If there is a director who has essayed the uncomfortable randomness of meeting someone on the street — or the soju sit downs that so often follow it — better than Hong Sang-soo, I’ve never seen it. In The Day He Arrives, he’s boiled the film down almost entirely to that: walking, talking and drinking. But in not blazing a new stylistic path, he has almost redefined himself in the way Kim Ki-duk did with Spring, Summer, Fall, Winter…Spring, stripping away everything that wasn’t at the very core of his idea, even the color. The Day He Arrives is a lean film, running at just 78 minutes, and shot in black and white, the fat trimmed off entirely. It is a whiskey-and-soju-soaked play on the ideas of déjà vu, coincidence, human contradiction, and the way we often live our lives at two different extremes.
Not to break with the familiar territory theme, Hong has set his story in a world populated by filmmakers, or at least the filmmaking adjacent. Seong-joon (Yoo Joon-sang) is a once-successful director who used to be based in Seoul but now teaches in Daegu. He’s made four films, but has run out of creative steam since. Likely a middling talent, he seems to now only be known by fellow filmmakers and critics. Luckily — or unluckily — for him, he is surrounded by filmmakers, actors, and film school professors. He is back in Seoul to meet up with his old friend, Yeong-ho (Kim Sang-joong), but more likely it’s to see an old girlfriend, Kyeong-jin (Kim Bo-kyeong), with whom he is still obsessed. After suitably embarrassing himself in her presence, he goes on drinking with his film friends who mention his work in passing, but never in depth. He nods appreciatively, but would like to talk about anything but, especially with Joong-won (Kim Ee-seong), the leading man of Seong-joon’s first film, who was replaced at the request of the producer in his second film and has since fallen on hard luck. More than having been replaced, it seems to be the act of cowardice that Seong-joon had his assistant call Joong-won to tell him that he’d been replaced instead of doing it himself that looms like a sulpher cloud over their drinking excursion. Seong-joon squirms and evades, eventually escaping outside to smoke, hoping the bar hostess (also played by Kim Bo-kyeong) will join him. She does, but she also doesn’t.
What I mean by that is that the film seems to fall back on itself throughout, repeating scenes of street meetings and drinking sessions, while simultaneously striding forward: repeated scenes seem to take place in consecutive days, but there is never a true marker, and everything is ever-so-slightly different to the point that you’re never actually sure of the film’s timeline. By the end, even Seong-joon can’t remember how many days he’s been in Seoul for or how many days he has left.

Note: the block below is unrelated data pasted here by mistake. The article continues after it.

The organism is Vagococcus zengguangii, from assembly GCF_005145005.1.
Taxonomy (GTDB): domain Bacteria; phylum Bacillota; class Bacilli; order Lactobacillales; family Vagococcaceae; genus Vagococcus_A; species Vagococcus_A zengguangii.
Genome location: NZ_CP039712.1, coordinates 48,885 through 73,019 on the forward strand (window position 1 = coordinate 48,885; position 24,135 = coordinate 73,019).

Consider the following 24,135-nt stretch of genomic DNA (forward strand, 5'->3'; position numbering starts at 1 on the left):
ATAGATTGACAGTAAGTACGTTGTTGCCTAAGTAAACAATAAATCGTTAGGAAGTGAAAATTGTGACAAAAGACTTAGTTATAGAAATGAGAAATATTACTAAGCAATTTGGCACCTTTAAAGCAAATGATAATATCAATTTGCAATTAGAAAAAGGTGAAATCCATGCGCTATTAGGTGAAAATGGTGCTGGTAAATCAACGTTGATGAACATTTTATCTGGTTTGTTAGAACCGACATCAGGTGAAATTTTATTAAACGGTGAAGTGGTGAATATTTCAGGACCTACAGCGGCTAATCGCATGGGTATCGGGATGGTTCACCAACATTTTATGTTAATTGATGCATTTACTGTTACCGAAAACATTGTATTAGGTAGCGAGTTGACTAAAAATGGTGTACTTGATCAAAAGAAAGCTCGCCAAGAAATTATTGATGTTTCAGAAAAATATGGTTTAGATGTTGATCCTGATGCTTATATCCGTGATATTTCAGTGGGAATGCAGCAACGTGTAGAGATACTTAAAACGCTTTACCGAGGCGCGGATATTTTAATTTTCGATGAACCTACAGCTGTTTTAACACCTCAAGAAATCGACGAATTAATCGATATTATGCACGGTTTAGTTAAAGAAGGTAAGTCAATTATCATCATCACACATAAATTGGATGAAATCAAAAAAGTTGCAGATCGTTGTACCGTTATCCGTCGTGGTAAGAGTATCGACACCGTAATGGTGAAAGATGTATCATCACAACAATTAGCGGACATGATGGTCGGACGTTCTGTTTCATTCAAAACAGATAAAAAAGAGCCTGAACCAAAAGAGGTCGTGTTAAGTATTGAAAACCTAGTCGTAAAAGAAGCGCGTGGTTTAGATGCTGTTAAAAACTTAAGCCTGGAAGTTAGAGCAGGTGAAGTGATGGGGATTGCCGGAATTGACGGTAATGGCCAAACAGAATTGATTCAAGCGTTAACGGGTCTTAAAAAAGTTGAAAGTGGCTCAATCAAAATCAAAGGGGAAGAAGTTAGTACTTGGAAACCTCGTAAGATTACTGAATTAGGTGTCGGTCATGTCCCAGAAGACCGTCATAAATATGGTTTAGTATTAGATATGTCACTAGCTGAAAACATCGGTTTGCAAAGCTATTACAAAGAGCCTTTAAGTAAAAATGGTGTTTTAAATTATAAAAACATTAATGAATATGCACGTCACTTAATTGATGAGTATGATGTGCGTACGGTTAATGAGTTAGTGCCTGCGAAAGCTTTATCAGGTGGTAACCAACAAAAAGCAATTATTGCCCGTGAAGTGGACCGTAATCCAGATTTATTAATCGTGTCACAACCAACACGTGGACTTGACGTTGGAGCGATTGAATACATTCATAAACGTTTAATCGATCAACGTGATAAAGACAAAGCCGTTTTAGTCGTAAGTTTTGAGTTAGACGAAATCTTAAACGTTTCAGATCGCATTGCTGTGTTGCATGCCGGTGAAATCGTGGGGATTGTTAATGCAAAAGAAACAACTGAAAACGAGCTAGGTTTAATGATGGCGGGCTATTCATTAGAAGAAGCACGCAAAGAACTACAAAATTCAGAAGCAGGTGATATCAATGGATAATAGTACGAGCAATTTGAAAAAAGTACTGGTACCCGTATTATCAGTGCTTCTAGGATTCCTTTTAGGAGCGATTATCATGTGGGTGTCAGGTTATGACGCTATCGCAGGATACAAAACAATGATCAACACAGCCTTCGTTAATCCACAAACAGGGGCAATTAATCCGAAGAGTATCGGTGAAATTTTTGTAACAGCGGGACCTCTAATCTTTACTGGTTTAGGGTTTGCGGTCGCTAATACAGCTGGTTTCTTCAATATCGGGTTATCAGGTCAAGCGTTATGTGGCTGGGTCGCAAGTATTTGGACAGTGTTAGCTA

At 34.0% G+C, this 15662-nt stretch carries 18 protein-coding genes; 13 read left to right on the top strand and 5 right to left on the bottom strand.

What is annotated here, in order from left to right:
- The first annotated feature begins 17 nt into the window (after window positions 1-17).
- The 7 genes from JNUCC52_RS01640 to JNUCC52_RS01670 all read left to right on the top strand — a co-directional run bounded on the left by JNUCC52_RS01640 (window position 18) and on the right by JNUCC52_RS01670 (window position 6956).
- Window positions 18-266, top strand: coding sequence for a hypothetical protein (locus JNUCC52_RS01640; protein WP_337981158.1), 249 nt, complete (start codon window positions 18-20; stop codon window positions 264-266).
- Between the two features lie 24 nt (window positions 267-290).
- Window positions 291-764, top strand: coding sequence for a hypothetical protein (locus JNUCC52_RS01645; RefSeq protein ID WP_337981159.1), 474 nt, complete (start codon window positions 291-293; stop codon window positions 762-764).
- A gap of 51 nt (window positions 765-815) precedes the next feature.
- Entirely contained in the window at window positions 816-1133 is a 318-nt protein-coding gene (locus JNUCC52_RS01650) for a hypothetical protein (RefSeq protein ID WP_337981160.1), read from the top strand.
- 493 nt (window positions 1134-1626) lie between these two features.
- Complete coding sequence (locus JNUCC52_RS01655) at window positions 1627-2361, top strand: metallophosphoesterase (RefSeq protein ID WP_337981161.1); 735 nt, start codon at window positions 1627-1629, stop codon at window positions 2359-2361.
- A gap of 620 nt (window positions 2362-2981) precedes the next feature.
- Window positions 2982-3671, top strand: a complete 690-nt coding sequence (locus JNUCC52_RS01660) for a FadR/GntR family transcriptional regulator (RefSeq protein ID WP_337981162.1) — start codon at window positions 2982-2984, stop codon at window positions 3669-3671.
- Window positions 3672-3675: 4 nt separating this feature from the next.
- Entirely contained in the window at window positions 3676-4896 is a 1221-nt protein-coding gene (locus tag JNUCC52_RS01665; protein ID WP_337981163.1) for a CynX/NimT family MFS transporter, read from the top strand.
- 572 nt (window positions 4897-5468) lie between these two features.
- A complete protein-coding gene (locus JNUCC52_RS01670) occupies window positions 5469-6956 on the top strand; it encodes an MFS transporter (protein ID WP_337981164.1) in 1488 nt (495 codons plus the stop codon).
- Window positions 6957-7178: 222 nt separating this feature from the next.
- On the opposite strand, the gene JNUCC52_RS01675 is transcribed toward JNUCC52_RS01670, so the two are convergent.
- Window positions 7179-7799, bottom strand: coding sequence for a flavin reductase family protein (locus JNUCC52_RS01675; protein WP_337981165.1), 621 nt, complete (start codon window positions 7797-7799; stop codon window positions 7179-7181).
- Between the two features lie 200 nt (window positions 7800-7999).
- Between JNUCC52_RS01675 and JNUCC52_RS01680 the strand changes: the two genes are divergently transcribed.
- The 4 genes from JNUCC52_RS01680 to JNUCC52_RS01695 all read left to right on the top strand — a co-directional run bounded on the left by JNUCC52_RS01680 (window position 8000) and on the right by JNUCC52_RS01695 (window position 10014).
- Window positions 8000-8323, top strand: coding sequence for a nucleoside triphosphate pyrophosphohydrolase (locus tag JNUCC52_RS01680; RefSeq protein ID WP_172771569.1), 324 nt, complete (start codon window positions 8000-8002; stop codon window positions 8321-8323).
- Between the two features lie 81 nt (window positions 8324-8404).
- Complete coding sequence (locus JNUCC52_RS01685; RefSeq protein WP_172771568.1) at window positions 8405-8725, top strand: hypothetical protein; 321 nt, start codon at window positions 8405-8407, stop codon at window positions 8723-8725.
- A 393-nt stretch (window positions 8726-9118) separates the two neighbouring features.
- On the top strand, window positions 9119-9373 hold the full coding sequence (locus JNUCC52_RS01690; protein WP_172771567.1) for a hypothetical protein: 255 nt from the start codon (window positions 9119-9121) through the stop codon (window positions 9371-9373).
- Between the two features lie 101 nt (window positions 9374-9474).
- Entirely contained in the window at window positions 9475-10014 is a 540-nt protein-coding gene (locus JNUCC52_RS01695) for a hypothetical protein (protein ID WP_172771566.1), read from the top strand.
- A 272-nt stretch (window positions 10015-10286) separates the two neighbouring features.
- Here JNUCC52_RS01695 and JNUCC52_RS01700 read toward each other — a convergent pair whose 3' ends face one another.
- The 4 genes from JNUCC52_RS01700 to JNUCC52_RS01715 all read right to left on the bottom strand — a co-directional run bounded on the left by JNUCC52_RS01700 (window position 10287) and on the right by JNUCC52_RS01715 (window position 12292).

In that fog of the time-space continuum, Hong allows his characters to muse on in rambles about whether or not reality has a special force behind it, or whether the brain is trained by our own insecurities to create a through-line for life out of the random threads of passing time. It’s a question that could be readily overheard in any college dorm room (especially the ones with the funny smell wafting from under the door), but that may be part of the joke. The thing about Hong’s films is that, though they seem to be heavy dramas, it is okay to laugh at them, especially the characters. More often than not, it seems that Hong is torturing his characters for our benefit. They are often selfish and pathetic, people who once had promise in life, but did not fulfill it, especially the men. They are past the point of redemption with their habits or the ways they’ve hurt their friends and lovers, but there is a tongue-in-cheek element to his films. Hong never explicitly winks at us with his camera, but he sometimes gives us the hint of a barely contained laugh as they flounder or a forehead slap when they wound. He does seem to care for his characters, even – or especially – the unlikable ones, but still creates an environment for them that is harsh, in which they lash out in ways that they don’t seem to be in control of, especially here in the scene where Seong-joon visits his old girlfriend and embarrasses himself. He seems to be drawn to her apartment by a magnet set by Hong and doesn’t know what he’s doing there, or why he’s suddenly crying. This scene happens early on in the film though, where it would happen at the end of most films. But in Hong’s world, that’s a much better place to start than end, if only because it leads straight to the whiskey.